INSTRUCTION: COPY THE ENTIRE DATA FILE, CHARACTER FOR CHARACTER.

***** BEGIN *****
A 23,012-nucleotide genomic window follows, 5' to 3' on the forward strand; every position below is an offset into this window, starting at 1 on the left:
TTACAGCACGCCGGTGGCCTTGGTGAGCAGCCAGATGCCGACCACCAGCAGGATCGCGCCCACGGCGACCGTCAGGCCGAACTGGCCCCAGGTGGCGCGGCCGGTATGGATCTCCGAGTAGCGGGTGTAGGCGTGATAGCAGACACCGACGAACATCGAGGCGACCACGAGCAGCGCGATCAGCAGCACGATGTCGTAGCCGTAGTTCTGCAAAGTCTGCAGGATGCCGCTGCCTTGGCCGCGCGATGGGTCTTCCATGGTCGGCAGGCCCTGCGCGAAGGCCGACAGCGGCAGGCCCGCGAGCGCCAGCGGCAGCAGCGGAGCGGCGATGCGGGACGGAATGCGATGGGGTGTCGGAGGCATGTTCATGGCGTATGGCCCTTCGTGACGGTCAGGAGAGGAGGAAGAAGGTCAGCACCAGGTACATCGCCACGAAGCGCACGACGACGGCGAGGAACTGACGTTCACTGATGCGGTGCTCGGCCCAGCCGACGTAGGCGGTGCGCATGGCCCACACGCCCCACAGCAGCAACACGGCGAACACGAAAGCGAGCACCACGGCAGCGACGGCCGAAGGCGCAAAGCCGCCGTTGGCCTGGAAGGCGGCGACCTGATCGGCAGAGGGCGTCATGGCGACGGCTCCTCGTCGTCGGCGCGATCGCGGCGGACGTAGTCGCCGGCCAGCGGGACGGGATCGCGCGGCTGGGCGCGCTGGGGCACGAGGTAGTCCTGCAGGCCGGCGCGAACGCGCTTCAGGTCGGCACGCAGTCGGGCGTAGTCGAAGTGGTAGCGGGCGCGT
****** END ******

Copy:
A 23,012-nucleotide genomic window follows, 5' to 3' on the forward strand; every position below is an offset into this window, starting at 1 on the left:
TTACAGCACGCCGGTGGCCTTGGTGAGCAGCCAGATGCCGACCACCAGCAGGATCGCGCCCACGGCGACCGTCAGGCCGAACTGGCCCCAGGTGGCGCGGCCGGTATGGATCTCCGAGTAGCGGGTGTAGGCGTGATAGCAGACACCGACGAACATCGAGGCGACCACGAGCAGCGCGATCAGCAGCACGATGTCGTAGCCGTAGTTCTGCAAAGTCTGCAGGATGCCGCTGCCTTGGCCGCGCGATGGGTCTTCCATGGTCGGCAGGCCCTGCGCGAAGGCCGACAGCGGCAGGCCCGCGAGCGCCAGCGGCAGCAGCGGAGCGGCGATGCGGGACGGAATGCGATGGGGTGTCGGAGGCATGTTCATGGCGTATGGCCCTTCGTGACGGTCAGGAGAGGAGGAAGAAGGTCAGCACCAGGTACATCGCCACGAAGCGCACGACGACGGCGAGGAACTGACGTTCACTGATGCGGTGCTCGGCCCAGCCGACGTAGGCGGTGCGCATGGCCCACACGCCCCACAGCAGCAACACGGCGAACACGAAAGCGAGCACCACGGCAGCGACGGCCGAAGGCGCAAAGCCGCCGTTGGCCTGGAAGGCGGCGACCTGATCGGCAGAGGGCGTCATGGCGACGGCTCCTCGTCGTCGGCGCGATCGCGGCGGACGTAGTCGCCGGCCAGCGGGACGGGATCGCGCGGCTGGGCGCGCTGGGGCACGAGGTAGTCCTGCAGGCCGGCGCGAACGCGCTTCAGGTCGGCACGCAGTCGGGCGTAGTCGAAGTGGTAGCGGGCGCGT